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Opportunity Zone Investments v. 1031 Exchanges

On December 22, 2017, Congress passed the Tax Cuts and Jobs Act, which includes a new capital gains tax savings provision which some investors are referring to as a 1031 Exchange on steroids.

In a typical 1031 Exchange scenario, an owner of commercial real estate who sells and makes a profit can avoid the capital gains tax on the profit by reinvesting the entire sales proceeds into a new purchase of commercial real estate within 180 days of the original sale. For a 1031 Exchange, the seller cannot touch any of the sales proceeds and must hire an unrelated third party, known as a qualified intermediary, to hold the funds until the new property to purchase is found. The property which is ultimately purchased on the back end of the 1031 Exchange must be identified in writing to the qualified intermediary not later than 45 days after the original sale.

Then the qualified intermediary closes the sale on the new purchase for the investor. Any portion of the original sales proceeds not used by the qualified intermediary to purchase the new property is refunded to the seller and the seller incurs capital gains taxes on that portion of the sales proceeds.

On the other hand, with a Qualified Opportunity Zone investment, the seller of commercial property who makes a profit can invest the profits in a Qualified Opportunity Fund at any time within 180 days after the sale. The QL Fund is a corporation or partnership, which may be a newly formed entity which the seller owns and controls. Thus, the seller can at all times continue to have effective ownership and control over the profits from the original sale. No qualified intermediary is necessary.

In addition, with a QOZ investment the QO Fund must then invest these profits in a purchase of Qualified Opportunity Zone property. The QOZ Property can be either stock or a partnership interest in a business located in a QO Zone or the actual business property (i.e., real estate) in the QO Zone.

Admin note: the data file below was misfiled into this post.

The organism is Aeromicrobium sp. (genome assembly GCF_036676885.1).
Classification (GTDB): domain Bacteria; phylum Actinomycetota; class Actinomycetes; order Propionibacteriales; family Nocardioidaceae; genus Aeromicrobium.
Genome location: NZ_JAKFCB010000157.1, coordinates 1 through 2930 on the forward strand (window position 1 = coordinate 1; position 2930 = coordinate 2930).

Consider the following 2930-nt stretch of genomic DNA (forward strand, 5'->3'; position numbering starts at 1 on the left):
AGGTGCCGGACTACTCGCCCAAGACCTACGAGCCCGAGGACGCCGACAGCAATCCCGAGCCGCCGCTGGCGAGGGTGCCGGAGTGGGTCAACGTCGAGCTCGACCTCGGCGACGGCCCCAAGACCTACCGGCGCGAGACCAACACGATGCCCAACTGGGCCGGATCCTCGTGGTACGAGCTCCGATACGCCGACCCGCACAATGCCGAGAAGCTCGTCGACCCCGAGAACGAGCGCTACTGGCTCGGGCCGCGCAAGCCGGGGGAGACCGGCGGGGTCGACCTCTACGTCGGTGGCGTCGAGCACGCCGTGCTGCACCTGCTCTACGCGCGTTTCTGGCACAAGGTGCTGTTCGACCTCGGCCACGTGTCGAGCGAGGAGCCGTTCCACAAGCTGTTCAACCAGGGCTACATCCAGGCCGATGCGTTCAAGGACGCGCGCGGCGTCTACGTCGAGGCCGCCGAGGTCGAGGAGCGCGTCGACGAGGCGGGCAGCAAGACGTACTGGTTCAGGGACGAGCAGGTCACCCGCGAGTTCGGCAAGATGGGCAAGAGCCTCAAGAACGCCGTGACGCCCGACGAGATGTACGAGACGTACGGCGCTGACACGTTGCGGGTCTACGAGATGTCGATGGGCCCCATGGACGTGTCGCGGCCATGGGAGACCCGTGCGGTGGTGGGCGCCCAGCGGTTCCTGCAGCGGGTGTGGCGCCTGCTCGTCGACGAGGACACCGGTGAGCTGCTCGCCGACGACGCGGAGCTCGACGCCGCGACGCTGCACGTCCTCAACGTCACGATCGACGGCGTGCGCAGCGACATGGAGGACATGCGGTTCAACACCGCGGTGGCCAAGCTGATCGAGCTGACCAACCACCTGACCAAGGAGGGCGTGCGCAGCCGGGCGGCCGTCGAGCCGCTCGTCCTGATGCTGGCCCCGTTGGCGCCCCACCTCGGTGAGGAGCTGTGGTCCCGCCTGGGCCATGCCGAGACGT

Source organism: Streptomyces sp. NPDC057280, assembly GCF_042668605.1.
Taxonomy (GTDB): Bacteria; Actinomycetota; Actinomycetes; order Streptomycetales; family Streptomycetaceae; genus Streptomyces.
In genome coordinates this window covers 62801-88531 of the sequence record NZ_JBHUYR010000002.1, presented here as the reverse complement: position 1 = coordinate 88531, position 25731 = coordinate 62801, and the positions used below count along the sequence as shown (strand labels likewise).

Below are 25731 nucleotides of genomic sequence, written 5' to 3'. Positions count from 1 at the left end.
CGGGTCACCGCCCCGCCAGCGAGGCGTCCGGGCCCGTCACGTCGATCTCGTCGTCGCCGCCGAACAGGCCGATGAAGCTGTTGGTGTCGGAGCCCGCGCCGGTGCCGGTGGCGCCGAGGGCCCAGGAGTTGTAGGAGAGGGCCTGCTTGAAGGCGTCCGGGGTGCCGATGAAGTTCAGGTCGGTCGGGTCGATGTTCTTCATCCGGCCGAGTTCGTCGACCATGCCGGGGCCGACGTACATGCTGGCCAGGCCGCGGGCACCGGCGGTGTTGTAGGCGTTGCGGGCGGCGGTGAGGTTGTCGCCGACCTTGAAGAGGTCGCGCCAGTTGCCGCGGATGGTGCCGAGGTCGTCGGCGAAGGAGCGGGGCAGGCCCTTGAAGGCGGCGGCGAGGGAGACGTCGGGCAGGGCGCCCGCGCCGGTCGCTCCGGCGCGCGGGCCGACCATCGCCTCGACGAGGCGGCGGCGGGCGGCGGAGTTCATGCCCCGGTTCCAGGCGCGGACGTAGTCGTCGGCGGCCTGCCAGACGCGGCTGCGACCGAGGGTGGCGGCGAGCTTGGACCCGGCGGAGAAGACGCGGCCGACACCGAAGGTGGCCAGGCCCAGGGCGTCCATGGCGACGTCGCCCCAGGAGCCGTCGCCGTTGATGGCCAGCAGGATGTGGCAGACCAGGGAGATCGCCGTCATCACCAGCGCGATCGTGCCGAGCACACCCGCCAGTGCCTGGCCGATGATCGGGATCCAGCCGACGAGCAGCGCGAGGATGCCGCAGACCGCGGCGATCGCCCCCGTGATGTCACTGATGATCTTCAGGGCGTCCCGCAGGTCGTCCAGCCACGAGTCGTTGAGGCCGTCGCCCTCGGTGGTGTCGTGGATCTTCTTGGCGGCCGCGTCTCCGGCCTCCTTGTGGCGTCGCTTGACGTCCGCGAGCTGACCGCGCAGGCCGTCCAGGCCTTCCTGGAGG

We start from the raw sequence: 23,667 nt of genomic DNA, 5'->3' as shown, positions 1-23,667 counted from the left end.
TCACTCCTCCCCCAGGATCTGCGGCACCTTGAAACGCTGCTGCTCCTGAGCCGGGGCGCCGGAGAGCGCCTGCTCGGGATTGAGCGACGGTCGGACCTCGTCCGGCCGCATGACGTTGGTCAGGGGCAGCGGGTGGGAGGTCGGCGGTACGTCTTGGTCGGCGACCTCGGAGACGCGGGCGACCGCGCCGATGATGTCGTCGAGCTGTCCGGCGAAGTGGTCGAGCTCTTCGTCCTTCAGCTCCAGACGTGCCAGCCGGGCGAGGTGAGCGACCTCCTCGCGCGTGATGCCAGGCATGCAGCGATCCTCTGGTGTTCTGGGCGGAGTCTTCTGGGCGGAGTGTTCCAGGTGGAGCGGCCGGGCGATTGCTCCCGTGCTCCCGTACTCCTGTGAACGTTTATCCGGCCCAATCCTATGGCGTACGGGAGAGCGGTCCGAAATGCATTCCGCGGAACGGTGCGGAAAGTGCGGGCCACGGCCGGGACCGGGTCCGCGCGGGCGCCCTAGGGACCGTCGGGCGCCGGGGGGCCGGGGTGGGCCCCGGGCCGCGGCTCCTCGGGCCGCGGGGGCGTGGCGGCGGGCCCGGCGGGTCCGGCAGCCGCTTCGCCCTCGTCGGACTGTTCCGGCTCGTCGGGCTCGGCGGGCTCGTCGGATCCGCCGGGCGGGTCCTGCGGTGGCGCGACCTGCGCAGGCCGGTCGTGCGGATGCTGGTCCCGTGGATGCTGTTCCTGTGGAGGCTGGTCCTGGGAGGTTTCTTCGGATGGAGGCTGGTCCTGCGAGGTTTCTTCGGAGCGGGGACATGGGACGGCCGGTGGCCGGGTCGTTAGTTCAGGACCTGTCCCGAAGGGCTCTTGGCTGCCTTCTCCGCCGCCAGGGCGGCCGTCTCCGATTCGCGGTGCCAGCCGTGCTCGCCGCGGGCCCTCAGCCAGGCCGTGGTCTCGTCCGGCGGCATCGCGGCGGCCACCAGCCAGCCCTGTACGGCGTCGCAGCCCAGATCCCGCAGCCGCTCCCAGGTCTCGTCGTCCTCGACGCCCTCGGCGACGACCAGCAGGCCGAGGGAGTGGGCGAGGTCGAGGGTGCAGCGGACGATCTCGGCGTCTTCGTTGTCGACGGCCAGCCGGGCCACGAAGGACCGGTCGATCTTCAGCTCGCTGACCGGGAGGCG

The QO Zone is the key. The QO Zones are governor selected areas within a state which meet the low income community rules under the statute. Only 18 states as of this writing have identified their QO Zones and have had them approved. Indiana is one of those states and the QO Zones in Indiana may surprise you. [Insert Link to Map] For example, most of downtown Indianapolis is included, which investors normally think of as prime investment real estate.

Investing in a QO Fund gives the investor three benefits:

  1. The investor will defer payment of capital gains tax on the original sale’s profits until December 31, 2026.
  2. The amount of capital gains tax on those original profits will be reduced by 10% if the QO Fund investment is held for at least 5 years and by 15% if the QO Fund investment is held for at least 7 years.
  3. On top of the reduction of the capital gains tax on the original profits noted in number 2, if the QO Fund investment in a QO Zone property is held for at least 10 years, then the investor will never pay a capital gains tax upon the sale of that QO Zone property.

Item number 3 above is what is getting investors excited. However, many investors have not taken the plunge yet because the IRS has not yet issued the regulations more fully explaining the QOZ rules. There are many open questions about the structuring required for the QO Funds and how broad of a definition the IRS will take for QOZ property.

We look forward to updating this blog once the regulations have been issued. We also look forward to working on many QO Funds with our clients.

DISCLAIMER: This is not intended to act as legal advice and does not create an attorney-client relationship. The contents of this blog is intended to provide a general guide to the subject matter. An investor should seek advice from an attorney and a CPA before investing in a QL Fund.

*Disclaimer: The author is licensed to practice in the state of Indiana. The information contained above is provided for informational purposes only and should not be construed as legal advice on any subject matter. Laws vary by state and region. Furthermore, the law is constantly changing. Thus, the information above may no longer be accurate at this time. No reader of this content, clients or otherwise, should act or refrain from acting on the basis of any content included herein without seeking the appropriate legal or other professional advice on the particular facts and circumstances at issue.